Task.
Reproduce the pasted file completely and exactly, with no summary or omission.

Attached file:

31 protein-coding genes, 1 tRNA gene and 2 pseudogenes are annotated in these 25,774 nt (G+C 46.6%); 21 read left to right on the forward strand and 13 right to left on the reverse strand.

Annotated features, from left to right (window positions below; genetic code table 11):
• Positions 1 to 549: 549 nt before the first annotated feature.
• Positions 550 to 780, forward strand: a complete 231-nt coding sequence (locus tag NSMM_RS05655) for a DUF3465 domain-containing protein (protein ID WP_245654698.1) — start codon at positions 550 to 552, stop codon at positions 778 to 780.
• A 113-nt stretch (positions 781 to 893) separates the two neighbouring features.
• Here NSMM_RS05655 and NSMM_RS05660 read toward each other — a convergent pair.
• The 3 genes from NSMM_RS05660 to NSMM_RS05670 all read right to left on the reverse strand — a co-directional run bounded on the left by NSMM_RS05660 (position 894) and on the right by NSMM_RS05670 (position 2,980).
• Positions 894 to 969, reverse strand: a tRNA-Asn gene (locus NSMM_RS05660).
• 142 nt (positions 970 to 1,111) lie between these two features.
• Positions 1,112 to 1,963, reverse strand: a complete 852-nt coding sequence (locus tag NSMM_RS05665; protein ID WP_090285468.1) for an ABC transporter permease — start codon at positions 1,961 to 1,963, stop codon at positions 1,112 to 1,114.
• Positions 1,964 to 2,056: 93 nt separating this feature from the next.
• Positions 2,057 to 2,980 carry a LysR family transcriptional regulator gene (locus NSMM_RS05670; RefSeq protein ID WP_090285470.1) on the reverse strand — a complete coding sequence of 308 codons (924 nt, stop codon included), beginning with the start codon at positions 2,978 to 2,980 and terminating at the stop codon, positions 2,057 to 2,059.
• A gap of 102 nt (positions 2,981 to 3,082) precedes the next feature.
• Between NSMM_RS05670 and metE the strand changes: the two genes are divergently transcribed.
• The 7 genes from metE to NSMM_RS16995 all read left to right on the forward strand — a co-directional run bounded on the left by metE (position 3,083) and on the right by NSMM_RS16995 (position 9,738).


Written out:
31 protein-coding genes, 1 tRNA gene and 2 pseudogenes are annotated in these 25,774 nt (G+C 46.6%); 21 read left to right on the forward strand and 13 right to left on the reverse strand.

Annotated features, from left to right (window positions below; genetic code table 11):
• Positions 1 to 549: 549 nt before the first annotated feature.
• Positions 550 to 780, forward strand: a complete 231-nt coding sequence (locus tag NSMM_RS05655) for a DUF3465 domain-containing protein (protein ID WP_245654698.1) — start codon at positions 550 to 552, stop codon at positions 778 to 780.
• A 113-nt stretch (positions 781 to 893) separates the two neighbouring features.
• Here NSMM_RS05655 and NSMM_RS05660 read toward each other — a convergent pair.
• The 3 genes from NSMM_RS05660 to NSMM_RS05670 all read right to left on the reverse strand — a co-directional run bounded on the left by NSMM_RS05660 (position 894) and on the right by NSMM_RS05670 (position 2,980).
• Positions 894 to 969, reverse strand: a tRNA-Asn gene (locus NSMM_RS05660).
• 142 nt (positions 970 to 1,111) lie between these two features.
• Positions 1,112 to 1,963, reverse strand: a complete 852-nt coding sequence (locus tag NSMM_RS05665; protein ID WP_090285468.1) for an ABC transporter permease — start codon at positions 1,961 to 1,963, stop codon at positions 1,112 to 1,114.
• Positions 1,964 to 2,056: 93 nt separating this feature from the next.
• Positions 2,057 to 2,980 carry a LysR family transcriptional regulator gene (locus NSMM_RS05670; RefSeq protein ID WP_090285470.1) on the reverse strand — a complete coding sequence of 308 codons (924 nt, stop codon included), beginning with the start codon at positions 2,978 to 2,980 and terminating at the stop codon, positions 2,057 to 2,059.
• A gap of 102 nt (positions 2,981 to 3,082) precedes the next feature.
• Between NSMM_RS05670 and metE the strand changes: the two genes are divergently transcribed.
• The 7 genes from metE to NSMM_RS16995 all read left to right on the forward strand — a co-directional run bounded on the left by metE (position 3,083) and on the right by NSMM_RS16995 (position 9,738).